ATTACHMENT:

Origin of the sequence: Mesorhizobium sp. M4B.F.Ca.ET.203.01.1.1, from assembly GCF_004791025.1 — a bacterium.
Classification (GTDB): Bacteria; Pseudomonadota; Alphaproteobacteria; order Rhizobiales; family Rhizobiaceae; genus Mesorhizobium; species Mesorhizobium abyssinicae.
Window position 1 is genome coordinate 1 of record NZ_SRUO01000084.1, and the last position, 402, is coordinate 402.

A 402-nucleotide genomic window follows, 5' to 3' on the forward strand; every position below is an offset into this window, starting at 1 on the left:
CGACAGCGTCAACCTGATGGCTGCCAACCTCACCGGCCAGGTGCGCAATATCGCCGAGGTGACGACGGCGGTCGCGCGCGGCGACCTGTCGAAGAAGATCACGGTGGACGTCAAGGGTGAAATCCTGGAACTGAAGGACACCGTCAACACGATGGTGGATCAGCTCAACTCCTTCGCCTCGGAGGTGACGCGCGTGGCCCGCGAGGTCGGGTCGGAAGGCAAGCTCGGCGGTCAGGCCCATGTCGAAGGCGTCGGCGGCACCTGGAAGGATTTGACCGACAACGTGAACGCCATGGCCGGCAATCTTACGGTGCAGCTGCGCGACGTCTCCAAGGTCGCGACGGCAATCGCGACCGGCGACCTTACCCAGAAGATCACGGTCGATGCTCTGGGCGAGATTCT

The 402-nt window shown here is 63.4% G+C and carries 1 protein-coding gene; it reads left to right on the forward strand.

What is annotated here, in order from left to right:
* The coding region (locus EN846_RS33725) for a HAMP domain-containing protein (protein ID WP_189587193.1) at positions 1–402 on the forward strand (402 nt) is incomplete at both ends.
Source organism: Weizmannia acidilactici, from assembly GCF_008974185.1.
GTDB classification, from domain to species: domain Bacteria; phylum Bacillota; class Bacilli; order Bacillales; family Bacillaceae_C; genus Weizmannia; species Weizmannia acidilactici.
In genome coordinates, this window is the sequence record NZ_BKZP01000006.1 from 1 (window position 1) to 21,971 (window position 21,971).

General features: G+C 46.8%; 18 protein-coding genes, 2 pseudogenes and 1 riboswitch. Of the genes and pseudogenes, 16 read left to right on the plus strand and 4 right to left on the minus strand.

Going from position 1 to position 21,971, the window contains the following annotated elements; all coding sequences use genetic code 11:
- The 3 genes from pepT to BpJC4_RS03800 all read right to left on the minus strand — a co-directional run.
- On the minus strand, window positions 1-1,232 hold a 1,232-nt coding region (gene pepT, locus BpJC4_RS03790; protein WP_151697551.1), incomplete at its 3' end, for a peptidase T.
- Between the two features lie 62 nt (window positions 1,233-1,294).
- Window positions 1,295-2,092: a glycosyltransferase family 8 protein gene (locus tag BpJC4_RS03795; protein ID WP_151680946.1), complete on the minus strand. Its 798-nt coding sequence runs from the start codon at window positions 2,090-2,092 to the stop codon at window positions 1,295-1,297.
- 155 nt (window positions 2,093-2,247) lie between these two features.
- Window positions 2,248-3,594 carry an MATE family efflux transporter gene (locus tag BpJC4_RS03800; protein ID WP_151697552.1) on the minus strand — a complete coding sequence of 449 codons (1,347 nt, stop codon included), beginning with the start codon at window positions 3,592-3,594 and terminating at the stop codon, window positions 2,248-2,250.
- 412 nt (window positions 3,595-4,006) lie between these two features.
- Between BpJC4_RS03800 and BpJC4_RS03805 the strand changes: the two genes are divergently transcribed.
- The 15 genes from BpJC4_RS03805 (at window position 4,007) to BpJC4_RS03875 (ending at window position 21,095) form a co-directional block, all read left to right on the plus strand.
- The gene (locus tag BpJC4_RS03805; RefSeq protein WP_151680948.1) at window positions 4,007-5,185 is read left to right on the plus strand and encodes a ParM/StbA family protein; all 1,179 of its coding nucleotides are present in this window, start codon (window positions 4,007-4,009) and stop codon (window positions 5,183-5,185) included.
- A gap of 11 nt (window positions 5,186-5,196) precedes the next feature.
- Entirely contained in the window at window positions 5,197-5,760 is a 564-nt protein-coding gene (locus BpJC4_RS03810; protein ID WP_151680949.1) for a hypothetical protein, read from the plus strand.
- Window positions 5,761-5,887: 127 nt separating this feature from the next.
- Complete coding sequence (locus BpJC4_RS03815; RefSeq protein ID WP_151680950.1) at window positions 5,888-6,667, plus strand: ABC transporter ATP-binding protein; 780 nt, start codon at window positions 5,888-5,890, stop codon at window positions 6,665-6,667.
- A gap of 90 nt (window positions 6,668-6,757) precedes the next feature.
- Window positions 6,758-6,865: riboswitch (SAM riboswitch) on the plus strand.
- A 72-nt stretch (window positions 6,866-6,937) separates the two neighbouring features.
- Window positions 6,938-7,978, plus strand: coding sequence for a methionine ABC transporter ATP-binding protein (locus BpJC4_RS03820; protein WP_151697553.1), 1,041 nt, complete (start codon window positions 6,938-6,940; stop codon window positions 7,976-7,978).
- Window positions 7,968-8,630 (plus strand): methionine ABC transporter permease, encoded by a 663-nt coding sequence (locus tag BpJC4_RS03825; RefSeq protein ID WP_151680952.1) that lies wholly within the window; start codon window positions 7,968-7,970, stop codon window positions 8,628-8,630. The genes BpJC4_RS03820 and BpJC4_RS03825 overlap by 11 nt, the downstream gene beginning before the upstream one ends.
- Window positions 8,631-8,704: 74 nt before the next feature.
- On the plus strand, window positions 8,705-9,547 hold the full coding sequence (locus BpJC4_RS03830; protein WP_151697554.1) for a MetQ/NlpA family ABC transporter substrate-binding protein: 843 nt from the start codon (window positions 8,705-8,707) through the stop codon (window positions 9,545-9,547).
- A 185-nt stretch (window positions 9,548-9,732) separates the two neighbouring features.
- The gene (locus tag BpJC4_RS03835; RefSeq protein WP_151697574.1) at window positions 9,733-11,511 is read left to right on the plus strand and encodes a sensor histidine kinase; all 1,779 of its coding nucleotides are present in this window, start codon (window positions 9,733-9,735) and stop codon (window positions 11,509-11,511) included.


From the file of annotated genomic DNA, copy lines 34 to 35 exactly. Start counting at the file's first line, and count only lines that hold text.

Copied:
- On the plus strand, window positions 8,705-9,547 hold the full coding sequence (locus BpJC4_RS03830; protein WP_151697554.1) for a MetQ/NlpA family ABC transporter substrate-binding protein: 843 nt from the start codon (window positions 8,705-8,707) through the stop codon (window positions 9,545-9,547).
- A 185-nt stretch (window positions 9,548-9,732) separates the two neighbouring features.